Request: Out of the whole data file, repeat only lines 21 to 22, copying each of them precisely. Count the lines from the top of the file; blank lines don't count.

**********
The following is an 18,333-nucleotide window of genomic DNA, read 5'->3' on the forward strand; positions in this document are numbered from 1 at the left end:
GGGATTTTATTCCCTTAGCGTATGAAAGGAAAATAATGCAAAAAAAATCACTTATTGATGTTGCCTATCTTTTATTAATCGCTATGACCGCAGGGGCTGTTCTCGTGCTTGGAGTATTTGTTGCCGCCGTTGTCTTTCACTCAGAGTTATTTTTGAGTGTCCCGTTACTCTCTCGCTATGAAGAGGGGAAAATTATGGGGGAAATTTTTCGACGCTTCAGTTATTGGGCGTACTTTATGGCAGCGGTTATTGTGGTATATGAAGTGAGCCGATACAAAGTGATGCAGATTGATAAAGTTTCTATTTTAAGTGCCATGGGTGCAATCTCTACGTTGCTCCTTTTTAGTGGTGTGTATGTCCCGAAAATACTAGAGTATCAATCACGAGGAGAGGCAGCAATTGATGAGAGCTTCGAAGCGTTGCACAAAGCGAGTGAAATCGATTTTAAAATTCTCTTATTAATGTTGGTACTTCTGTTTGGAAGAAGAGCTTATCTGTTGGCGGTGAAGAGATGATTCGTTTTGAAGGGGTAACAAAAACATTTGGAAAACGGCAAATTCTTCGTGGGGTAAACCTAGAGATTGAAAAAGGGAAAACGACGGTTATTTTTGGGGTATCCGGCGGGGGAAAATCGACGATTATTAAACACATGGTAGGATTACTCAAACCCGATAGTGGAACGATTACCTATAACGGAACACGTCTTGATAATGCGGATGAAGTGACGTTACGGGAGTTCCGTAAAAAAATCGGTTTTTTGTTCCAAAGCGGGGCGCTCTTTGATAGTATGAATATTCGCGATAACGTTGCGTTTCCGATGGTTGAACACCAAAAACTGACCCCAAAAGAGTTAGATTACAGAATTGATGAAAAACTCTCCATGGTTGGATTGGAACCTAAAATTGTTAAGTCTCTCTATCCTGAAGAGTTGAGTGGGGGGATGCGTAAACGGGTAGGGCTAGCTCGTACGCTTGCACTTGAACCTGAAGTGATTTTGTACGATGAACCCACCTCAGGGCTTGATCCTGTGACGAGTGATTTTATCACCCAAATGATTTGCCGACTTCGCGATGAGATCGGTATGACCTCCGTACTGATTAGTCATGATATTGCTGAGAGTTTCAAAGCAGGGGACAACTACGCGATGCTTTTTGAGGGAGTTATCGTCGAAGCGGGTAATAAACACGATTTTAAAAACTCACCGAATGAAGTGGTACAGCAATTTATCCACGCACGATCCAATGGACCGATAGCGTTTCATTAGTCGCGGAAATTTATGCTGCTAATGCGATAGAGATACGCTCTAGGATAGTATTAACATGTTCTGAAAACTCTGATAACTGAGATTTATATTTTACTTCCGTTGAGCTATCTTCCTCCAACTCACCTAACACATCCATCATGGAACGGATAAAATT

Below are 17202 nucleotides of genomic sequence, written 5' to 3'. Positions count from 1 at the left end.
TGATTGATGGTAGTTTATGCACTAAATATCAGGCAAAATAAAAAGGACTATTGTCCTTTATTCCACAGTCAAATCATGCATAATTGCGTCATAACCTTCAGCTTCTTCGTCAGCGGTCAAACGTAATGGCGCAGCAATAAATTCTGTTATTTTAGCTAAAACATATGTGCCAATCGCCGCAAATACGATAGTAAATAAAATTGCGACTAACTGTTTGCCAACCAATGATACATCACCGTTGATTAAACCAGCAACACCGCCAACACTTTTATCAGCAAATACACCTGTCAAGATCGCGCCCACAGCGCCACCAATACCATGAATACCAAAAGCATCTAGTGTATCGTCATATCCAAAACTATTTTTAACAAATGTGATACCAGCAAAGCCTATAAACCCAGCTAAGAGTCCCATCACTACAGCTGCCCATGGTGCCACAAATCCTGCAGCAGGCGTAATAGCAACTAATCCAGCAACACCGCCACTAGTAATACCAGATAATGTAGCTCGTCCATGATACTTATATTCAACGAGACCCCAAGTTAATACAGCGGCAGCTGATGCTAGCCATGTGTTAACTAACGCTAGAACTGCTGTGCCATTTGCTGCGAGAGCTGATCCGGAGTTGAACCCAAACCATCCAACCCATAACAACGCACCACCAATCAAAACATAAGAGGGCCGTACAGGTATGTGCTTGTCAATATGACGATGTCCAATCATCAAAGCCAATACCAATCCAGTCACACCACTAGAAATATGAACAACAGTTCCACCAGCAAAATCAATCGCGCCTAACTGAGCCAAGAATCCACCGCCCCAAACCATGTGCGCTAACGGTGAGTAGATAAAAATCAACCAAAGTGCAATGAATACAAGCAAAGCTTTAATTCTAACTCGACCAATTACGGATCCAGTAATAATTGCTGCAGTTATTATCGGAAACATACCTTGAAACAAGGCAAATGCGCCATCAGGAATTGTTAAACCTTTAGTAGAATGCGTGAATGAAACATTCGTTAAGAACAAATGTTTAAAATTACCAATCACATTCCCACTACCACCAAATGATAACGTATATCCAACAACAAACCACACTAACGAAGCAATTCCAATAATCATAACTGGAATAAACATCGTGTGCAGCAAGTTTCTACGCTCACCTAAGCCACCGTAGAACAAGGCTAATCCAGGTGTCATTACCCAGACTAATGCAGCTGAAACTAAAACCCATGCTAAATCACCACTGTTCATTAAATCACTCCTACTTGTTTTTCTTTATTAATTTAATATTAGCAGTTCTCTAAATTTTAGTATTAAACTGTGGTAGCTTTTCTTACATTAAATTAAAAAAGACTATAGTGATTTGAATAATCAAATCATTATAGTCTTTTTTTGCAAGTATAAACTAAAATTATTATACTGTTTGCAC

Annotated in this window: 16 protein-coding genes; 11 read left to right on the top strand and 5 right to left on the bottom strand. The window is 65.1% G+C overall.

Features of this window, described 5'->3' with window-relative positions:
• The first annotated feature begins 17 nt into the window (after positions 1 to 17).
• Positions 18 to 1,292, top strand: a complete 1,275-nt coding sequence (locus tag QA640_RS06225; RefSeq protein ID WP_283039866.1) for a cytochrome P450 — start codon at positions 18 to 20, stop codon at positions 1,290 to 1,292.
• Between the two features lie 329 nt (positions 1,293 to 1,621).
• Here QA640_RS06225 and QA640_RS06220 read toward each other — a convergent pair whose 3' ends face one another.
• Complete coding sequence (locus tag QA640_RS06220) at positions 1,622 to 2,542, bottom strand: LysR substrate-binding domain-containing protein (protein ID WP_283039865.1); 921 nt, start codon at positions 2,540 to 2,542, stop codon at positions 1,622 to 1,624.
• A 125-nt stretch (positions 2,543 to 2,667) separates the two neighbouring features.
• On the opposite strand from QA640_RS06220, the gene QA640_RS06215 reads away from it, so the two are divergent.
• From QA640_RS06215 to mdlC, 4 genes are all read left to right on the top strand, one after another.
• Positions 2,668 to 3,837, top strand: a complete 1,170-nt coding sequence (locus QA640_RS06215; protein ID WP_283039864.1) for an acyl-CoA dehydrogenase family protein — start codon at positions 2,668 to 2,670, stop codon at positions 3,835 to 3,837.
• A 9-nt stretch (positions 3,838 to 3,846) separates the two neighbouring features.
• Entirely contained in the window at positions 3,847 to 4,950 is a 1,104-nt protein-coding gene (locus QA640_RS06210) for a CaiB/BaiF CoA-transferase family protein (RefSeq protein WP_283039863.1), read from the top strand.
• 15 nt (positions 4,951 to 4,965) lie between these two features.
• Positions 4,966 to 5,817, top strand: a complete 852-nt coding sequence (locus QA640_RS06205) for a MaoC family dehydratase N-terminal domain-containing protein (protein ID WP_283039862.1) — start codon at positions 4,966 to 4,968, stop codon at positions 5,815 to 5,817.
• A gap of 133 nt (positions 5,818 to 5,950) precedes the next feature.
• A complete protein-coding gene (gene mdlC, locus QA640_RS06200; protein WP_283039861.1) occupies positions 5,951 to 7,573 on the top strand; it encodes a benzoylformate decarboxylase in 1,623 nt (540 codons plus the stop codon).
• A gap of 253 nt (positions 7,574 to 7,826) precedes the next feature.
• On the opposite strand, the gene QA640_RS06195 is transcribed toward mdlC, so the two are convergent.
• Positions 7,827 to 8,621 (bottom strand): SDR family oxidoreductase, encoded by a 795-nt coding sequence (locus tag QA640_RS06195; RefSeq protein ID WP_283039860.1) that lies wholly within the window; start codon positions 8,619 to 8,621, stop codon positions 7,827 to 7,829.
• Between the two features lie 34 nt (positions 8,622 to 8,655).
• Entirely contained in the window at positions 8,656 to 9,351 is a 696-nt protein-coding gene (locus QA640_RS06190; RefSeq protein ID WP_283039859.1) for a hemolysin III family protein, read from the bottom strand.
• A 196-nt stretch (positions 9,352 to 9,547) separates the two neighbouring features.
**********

• A complete protein-coding gene (gene mdlC, locus QA640_RS06200; protein WP_283039861.1) occupies positions 5,951 to 7,573 on the top strand; it encodes a benzoylformate decarboxylase in 1,623 nt (540 codons plus the stop codon).
• A gap of 253 nt (positions 7,574 to 7,826) precedes the next feature.